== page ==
It was a committee of five, delegated by the Second Continental Congress, that were given the responsibility to draw up the Declaration. Jefferson wrote that first draft, but Benjamin Franklin, also on the committee, struck out “sacred” and replaced it with “self-evident.”
By 18th-century reasoning, self-evidence was universal, while sacredness could be construed as sectarian. Franklin wanted to emphasize the universal truth of the proposition.
And Jefferson himself changed “property” to “happiness,” and with that stroke made the Declaration jump from the past into the future.
The past was Thomas Hobbes, with his sense of the nastiness, brutishness and shortness of life, and a belief that the natural order of mankind was greed, rapine and thievery. Only strong central government, he wrote, could possibly control the natural impulses of humankind.
The future was Rousseau’s perfectibility of man, his belief in the nobility of those uncorrupted by society and government, the “natural man.”
The middle was Jefferson, perfectly if perilously balanced between.
The right of life remained pretty much the same looking forward and back, but the other two rights changed meaning over the cusp of 1800.
Locke believed that all humans coveted was property; Jefferson realized that there were many routes besides ownership to humanity’s true goal, individual happiness. Hence, the change in language.
Liberty is the word that has changed the most. In the 18th century, it meant being left alone, basically. Your government let you be: Taxes shouldn’t be too onerous and armies shouldn’t be quartered in your home at the whim of the commandant.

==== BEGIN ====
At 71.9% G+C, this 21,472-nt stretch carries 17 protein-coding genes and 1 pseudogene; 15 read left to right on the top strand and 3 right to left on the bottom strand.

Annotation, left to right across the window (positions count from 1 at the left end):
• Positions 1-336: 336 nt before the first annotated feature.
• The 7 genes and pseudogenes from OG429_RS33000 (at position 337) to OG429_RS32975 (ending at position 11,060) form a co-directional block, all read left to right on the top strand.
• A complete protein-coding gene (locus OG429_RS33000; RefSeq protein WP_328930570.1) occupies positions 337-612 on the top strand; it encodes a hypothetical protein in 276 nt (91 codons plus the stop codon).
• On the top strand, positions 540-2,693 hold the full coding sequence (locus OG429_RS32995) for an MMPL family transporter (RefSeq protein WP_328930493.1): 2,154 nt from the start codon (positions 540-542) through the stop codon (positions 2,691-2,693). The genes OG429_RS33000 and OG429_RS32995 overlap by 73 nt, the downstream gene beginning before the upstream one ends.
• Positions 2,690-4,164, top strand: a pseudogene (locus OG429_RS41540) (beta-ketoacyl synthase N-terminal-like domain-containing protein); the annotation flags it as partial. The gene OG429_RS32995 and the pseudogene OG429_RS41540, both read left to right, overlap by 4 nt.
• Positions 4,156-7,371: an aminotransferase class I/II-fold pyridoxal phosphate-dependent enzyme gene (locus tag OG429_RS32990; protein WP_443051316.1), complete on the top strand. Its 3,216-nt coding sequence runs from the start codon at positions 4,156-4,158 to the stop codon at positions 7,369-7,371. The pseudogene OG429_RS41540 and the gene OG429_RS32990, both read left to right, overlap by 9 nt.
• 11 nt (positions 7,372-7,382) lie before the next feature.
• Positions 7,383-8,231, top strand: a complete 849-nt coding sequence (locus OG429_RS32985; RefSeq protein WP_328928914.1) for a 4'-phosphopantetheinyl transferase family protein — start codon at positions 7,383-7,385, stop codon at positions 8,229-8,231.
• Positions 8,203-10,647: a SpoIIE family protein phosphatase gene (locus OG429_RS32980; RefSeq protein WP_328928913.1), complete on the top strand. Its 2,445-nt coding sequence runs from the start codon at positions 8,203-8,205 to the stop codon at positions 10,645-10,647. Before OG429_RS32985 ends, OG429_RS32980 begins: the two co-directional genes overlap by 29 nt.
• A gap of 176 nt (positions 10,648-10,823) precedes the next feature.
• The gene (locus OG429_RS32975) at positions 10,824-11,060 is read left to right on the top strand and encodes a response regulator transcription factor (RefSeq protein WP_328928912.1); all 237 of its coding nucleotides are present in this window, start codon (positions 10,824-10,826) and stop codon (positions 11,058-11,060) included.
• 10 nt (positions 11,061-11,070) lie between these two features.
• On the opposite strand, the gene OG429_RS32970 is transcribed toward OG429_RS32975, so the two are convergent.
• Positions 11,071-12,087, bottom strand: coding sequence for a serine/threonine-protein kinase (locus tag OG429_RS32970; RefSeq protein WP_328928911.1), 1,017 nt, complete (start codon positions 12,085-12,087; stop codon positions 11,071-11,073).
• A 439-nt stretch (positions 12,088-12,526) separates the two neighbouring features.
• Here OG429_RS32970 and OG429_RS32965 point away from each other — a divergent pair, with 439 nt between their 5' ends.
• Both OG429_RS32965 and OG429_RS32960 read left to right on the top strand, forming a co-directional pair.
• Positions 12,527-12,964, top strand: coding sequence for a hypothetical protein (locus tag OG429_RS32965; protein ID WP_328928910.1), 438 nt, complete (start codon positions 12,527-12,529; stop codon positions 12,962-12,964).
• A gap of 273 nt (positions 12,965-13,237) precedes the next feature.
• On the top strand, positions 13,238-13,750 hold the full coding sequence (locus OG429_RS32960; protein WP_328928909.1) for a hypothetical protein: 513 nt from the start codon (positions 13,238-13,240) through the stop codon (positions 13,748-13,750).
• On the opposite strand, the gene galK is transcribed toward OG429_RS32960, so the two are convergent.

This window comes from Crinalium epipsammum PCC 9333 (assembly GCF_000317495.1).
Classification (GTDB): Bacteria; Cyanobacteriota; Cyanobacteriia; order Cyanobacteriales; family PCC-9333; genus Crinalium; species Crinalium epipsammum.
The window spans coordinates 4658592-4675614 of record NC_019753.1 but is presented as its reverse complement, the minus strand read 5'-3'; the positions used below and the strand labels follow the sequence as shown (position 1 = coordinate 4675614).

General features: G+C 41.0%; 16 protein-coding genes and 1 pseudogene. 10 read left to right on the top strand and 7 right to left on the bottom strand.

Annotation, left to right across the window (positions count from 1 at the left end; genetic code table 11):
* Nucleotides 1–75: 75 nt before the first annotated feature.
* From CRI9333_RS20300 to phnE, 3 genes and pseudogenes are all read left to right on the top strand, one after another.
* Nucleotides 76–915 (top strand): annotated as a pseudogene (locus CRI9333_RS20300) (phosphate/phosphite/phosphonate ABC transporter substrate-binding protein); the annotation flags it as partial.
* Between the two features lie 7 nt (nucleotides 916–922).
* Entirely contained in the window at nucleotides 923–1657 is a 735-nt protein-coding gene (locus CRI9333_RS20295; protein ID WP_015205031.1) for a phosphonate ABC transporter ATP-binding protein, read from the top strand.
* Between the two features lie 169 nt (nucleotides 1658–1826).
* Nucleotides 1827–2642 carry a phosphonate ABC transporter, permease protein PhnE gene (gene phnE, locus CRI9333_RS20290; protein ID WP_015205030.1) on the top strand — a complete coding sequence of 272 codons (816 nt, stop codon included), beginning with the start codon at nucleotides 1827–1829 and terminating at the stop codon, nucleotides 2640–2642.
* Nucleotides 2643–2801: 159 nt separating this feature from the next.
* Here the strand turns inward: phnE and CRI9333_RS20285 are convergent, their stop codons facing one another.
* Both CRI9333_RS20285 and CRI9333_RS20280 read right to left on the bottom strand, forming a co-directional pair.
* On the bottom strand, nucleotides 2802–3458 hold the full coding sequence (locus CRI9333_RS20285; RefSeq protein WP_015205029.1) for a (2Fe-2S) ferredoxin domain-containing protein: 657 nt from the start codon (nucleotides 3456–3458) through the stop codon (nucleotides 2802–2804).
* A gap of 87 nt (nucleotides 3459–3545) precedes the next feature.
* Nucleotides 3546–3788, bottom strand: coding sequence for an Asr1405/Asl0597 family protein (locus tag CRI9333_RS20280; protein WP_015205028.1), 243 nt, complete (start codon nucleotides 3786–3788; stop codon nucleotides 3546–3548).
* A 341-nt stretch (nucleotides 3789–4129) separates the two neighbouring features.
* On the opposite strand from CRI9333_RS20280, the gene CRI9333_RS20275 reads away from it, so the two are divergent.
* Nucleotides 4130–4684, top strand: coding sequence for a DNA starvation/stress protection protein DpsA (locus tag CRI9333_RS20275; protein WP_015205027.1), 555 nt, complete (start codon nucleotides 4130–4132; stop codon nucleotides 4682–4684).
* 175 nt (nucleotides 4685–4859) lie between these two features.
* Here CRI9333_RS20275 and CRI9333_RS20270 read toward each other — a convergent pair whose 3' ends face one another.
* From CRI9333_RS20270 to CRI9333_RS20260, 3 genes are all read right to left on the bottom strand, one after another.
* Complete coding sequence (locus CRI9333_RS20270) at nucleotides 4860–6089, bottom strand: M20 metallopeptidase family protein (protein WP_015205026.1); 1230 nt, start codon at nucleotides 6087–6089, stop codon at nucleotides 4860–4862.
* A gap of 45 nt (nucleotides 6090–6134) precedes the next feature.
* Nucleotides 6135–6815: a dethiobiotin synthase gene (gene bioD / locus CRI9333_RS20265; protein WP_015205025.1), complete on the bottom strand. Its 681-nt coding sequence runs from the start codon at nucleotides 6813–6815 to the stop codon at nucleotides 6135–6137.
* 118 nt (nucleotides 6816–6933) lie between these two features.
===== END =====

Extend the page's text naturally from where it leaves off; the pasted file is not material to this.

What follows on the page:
But by the 19th century, liberty took on a more revolutionary turn: Romantic writers saw liberty as the antidote to repressive regimes around the world and one read poems to Count Egmont, the Prisoner of Chillon and Nat Turner. It fueled popular movements all across Europe and led to a crisis year in 1848. Liberty meant revolt — a very different thing from what John Locke had in mind.
(And it makes almost comic the confusion of the two versions of liberty conflated by contemporary anti-tax factions and the paranoid fringe looking for the black helicopters that we can get all belligerent and militant about “tyranny” in Washington, when compared to what is happening in Sudan, Russia or North Korea, we remain among the most liberty-ridden people on earth. Admittedly, the Declaration of Independence itself is full of the same sort of inflated rhetoric.)
“Life, liberty and the pursuit of happiness.”
This meant that the Declaration could speak, Janus-like, forward and backward. The fulcrum of modern history. The Age of Reason is emerging from its pupa into the language of Romanticism.